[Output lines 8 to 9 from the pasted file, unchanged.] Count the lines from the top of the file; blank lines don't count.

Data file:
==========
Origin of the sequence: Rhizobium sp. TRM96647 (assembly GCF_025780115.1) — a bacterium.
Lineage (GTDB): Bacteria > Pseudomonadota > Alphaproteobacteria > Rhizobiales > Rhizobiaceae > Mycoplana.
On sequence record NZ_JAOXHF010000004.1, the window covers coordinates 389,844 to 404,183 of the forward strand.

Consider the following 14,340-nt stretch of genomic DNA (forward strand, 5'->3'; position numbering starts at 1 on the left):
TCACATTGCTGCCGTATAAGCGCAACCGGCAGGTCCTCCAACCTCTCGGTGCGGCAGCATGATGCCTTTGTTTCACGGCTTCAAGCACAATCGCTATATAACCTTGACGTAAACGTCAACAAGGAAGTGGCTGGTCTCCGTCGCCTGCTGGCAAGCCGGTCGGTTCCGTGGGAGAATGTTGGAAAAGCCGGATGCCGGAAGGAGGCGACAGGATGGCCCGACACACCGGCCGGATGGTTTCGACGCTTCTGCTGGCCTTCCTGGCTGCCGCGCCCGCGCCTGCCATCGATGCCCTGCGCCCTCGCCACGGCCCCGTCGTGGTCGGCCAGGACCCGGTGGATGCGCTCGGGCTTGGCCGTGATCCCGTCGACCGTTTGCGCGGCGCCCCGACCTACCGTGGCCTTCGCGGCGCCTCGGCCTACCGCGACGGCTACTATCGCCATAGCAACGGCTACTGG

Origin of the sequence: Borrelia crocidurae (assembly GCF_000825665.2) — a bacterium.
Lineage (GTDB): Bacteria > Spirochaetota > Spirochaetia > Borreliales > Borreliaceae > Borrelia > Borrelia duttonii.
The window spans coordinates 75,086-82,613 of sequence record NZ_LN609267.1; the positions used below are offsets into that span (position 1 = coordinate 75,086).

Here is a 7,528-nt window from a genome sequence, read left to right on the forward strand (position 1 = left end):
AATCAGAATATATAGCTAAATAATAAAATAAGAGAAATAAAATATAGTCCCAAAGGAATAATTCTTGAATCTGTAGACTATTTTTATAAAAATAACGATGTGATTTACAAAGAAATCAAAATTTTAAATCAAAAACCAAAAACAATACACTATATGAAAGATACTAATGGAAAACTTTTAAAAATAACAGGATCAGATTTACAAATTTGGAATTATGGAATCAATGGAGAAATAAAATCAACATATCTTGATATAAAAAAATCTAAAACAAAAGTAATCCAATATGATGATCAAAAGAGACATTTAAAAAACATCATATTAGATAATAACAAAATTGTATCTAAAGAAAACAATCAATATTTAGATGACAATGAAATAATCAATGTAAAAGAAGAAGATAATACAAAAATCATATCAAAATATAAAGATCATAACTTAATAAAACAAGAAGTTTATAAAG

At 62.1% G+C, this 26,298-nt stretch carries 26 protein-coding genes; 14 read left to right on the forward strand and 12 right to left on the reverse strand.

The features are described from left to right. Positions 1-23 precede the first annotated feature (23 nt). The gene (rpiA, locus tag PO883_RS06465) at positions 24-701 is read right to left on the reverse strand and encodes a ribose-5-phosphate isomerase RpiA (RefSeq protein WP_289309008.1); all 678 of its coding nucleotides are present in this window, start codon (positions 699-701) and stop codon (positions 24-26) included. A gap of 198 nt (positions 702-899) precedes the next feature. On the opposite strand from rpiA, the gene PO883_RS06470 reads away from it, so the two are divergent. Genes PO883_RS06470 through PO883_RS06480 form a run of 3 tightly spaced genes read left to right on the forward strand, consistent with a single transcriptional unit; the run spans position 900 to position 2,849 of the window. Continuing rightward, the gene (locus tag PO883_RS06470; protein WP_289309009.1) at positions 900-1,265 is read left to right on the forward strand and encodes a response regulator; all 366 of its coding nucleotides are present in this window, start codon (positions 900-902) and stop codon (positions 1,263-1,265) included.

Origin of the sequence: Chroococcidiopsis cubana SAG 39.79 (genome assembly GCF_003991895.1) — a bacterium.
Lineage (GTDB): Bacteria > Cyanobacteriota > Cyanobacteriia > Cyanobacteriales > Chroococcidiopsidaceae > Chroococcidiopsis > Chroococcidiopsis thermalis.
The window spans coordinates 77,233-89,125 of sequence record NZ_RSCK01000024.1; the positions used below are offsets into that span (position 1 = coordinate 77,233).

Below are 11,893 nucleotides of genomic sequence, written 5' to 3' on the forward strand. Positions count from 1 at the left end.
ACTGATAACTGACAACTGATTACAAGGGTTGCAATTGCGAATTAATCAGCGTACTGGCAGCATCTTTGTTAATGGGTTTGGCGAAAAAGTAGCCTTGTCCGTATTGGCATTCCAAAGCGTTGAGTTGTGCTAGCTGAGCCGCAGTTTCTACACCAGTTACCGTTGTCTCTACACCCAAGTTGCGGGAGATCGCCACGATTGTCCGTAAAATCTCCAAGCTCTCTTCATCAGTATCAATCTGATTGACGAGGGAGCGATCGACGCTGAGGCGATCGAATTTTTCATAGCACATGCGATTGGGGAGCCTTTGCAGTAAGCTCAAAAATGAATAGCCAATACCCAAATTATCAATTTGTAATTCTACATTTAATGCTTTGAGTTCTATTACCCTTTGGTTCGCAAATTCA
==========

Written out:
The window spans coordinates 75,086-82,613 of sequence record NZ_LN609267.1; the positions used below are offsets into that span (position 1 = coordinate 75,086).

Here is a 7,528-nt window from a genome sequence, read left to right on the forward strand (position 1 = left end):